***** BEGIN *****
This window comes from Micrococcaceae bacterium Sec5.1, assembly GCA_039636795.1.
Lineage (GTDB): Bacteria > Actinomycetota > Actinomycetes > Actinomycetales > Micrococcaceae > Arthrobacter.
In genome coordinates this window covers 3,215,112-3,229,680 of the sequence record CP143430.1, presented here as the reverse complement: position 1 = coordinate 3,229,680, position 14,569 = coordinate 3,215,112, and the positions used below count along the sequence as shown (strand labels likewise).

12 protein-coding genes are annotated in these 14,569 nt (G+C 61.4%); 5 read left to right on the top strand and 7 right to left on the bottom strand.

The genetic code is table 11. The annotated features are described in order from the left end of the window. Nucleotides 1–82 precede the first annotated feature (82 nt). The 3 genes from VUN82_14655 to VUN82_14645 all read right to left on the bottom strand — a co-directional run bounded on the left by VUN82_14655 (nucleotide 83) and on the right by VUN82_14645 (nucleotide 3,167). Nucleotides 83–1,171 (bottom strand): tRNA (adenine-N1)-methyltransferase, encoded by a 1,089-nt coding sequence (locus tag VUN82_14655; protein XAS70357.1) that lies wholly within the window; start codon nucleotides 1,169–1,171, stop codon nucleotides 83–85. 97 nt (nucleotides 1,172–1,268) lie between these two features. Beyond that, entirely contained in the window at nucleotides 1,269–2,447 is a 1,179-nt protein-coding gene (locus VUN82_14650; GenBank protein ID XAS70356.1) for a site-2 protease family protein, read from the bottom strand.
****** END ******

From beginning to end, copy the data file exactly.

This window comes from Micrococcaceae bacterium Sec5.1, assembly GCA_039636795.1.
Lineage (GTDB): Bacteria > Actinomycetota > Actinomycetes > Actinomycetales > Micrococcaceae > Arthrobacter.
In genome coordinates this window covers 3,215,112-3,229,680 of the sequence record CP143430.1, presented here as the reverse complement: position 1 = coordinate 3,229,680, position 14,569 = coordinate 3,215,112, and the positions used below count along the sequence as shown (strand labels likewise).

12 protein-coding genes are annotated in these 14,569 nt (G+C 61.4%); 5 read left to right on the top strand and 7 right to left on the bottom strand.

The genetic code is table 11. The annotated features are described in order from the left end of the window. Nucleotides 1–82 precede the first annotated feature (82 nt). The 3 genes from VUN82_14655 to VUN82_14645 all read right to left on the bottom strand — a co-directional run bounded on the left by VUN82_14655 (nucleotide 83) and on the right by VUN82_14645 (nucleotide 3,167). Nucleotides 83–1,171 (bottom strand): tRNA (adenine-N1)-methyltransferase, encoded by a 1,089-nt coding sequence (locus tag VUN82_14655; protein XAS70357.1) that lies wholly within the window; start codon nucleotides 1,169–1,171, stop codon nucleotides 83–85. 97 nt (nucleotides 1,172–1,268) lie between these two features. Beyond that, entirely contained in the window at nucleotides 1,269–2,447 is a 1,179-nt protein-coding gene (locus VUN82_14650; GenBank protein ID XAS70356.1) for a site-2 protease family protein, read from the bottom strand.